Tools for editing docs as code – By Chris Ward

Chris Ward | January 27, 2022



Docs as code is an increasingly popular approach for tech writers that follows similar principles for writing that developers follow for writing code. Docs as code typically means writing in markup languages such as markdown, asciidoc, or restructured text. The tools for writing in these markup languages are different from the specialized technical writing tools you might have used before, and again, are often designed for coding or general writing. This post looks at some of the best you can try if considering a switch to docs as code.

Operating System text editor

Most operating systems have a text editor included by default. They are Notepad for Windows and TextEdit for macOS. They are not always optimised for writing in markup languages, but switch them into plain text mode, forgo features such as autocomplete and previews, and you have a well-integrated, simple, and unobtrusive editor that’s always available.

“Traditional” text editors

Before the modern wave of text editors were a small collection of editors that have been with us for some time. They are typically highly customizable, frequently come from a heritage of running from the command line, and can have a steep learning curve. But they have dedicated fans who swear to their efficiency and productivity boost.

These include Vim and emacs, which are both around 30 years old, but are fundamentally different in the way they operate (and of course divide people on which is ”best”). They are both cross-platform, have a well established ecosystem around them, and typically, you can run them in a terminal window, or packaged as an application for your operating system.

For macOS, the most venerable option is BBEdit. It’s “only” 20 years old and is a stalwart of the Mac platform. Its developers are working hard to compete with the new competitors such as Visual Studio Code by adding features such as a language server (this is the feature that allows many text editors to assist when writing code).

The equivalent on Windows is Notepad++. It’s open source, “only” 18 years old, and like any other good text editor, has an extensive plugin ecosystem.

New wave text editors

Primarily designed for code editing, it’s possible to extend and customize code editors such as Visual Studio Code (VSCode), Sublime, and Atom for technical writing purposes. Thanks to their coding heritage, if you are writing more developer-focussed documentation, or documentation with lots of code examples, these editors can offer a lot of support. There can be something of a learning curve and time spent configuring, but their flexibility, and open-source community around them, means you can end up with a tool set more suited to your needs.

If you are not using “standard” markdown, but another markup language such as AsciiDoc or Restructured Text, or a documentation-focussed flavor of Markdown, these editors often have plugins that support them better than other tools.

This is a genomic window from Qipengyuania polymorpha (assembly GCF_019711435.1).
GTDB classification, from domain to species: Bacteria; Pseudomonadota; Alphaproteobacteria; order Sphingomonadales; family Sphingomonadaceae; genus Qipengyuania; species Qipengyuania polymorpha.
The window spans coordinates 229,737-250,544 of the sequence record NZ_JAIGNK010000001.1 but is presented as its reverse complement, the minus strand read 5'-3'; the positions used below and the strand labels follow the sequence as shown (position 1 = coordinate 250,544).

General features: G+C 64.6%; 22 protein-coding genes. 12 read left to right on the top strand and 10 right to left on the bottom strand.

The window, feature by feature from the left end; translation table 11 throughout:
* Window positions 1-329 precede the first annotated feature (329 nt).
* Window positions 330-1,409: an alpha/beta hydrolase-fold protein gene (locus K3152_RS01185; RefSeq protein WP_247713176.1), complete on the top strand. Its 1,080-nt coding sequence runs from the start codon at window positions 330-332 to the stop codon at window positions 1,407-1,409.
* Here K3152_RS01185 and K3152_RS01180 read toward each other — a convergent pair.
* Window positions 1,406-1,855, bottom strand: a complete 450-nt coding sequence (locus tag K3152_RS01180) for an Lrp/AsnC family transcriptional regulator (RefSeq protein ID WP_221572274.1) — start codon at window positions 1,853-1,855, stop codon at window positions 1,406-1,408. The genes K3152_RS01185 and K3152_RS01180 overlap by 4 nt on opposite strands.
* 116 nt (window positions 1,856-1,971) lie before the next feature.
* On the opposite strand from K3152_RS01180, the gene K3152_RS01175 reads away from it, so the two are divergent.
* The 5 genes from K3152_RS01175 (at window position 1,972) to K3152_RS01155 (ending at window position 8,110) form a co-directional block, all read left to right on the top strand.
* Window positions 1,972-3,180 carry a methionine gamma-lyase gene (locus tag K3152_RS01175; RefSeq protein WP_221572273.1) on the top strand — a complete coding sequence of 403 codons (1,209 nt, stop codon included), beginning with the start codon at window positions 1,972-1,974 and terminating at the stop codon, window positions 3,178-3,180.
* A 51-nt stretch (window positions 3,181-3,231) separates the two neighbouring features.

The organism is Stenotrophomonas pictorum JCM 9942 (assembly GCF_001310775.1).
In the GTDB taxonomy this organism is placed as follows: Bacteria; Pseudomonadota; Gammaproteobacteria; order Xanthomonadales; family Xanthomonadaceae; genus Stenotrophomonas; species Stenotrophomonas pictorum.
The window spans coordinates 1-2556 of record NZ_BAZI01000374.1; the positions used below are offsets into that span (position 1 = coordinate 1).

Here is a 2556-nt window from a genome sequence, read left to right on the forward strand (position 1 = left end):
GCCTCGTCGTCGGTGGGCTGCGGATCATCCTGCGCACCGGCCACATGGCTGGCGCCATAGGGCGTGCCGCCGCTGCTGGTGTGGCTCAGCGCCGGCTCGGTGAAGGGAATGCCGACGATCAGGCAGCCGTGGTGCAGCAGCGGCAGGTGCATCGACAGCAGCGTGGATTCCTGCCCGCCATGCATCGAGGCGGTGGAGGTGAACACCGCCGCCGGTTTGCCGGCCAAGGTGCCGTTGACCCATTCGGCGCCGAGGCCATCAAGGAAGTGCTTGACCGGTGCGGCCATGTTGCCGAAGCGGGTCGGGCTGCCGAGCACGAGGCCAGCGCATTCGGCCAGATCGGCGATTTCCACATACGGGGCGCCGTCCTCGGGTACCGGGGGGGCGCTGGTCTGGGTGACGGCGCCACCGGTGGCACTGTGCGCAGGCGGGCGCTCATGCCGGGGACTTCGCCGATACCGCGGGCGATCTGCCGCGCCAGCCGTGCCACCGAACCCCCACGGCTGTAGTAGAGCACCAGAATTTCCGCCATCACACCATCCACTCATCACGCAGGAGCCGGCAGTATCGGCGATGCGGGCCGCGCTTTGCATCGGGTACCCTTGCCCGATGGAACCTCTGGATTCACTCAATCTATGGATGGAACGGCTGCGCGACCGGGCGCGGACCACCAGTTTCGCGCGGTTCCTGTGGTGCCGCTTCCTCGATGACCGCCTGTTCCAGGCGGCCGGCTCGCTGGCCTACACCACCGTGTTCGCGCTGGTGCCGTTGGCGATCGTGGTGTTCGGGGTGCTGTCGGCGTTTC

Integrated Developer Environments (IDEs)

Aimed primarily at developers, the line between the editors mentioned above and IDEs is rapidly blurring, but typically these tools offer developers a suite of tools for removing errors and inefficiencies from their code. If you are a tech writer using an IDE, you are likely also a developer or were given the tool because everyone else in a team or company uses it. While plugins are available for IDEs that make text editing more friendly, they are especially suited to any writer undertaking code or API documentation, typically offering tools to simplify and automate the process.

The “best” IDE depends on the programming language of the application you are developing. For example, if it’s written in C#, then Visual Studio (the bigger sibling of Visual Studio Code) is the tool of choice, if it’s written in Java, then probably IntelliJ.

Markdown editors

If you’re writing in Markdown, then there are a plethora of applications you can use, and the choice comes down to the features that are important to you.

If you’re looking for an option that seamlessly syncs between macOS and iOS with features such as publishing to certain platforms, grammar checking, and formatting options, then take a look at Ulysses. Other popular macOS only options are ByWord and MacDown.

If you want an online option with features for collaboration and integration with version control systems, then consider hack.md.

iA Writer and Typora are simple and writing-focussed options for all platforms (even Android with iA Writer!) including good export options to PDF and Word.

What do you use?

Tech writers write and edit text all day, and your choice of tool for the task is important and personal. I mostly use two for my technical writing (and others for fiction writing). For documentation, I use Visual Studio Code that I have customised and extended over a long period of time, I also maintain two extensions (for Pandoc and for Vale). For blog work, and especially for posts that involve minimal code examples, I use Ulysses as I often like to take my iPad and work on a post in a café or wandering around.

How about you? What tools do you use and why? Or what are you thinking of trying?


About the author
Chris Ward
Chris Ward

Chris is a tech writer for Chronosphere, as well as a podcaster, video maker, writer of interactive fiction and games. You can connect with him via Linkedin or Twitter. His website is Chris Chinchilla.


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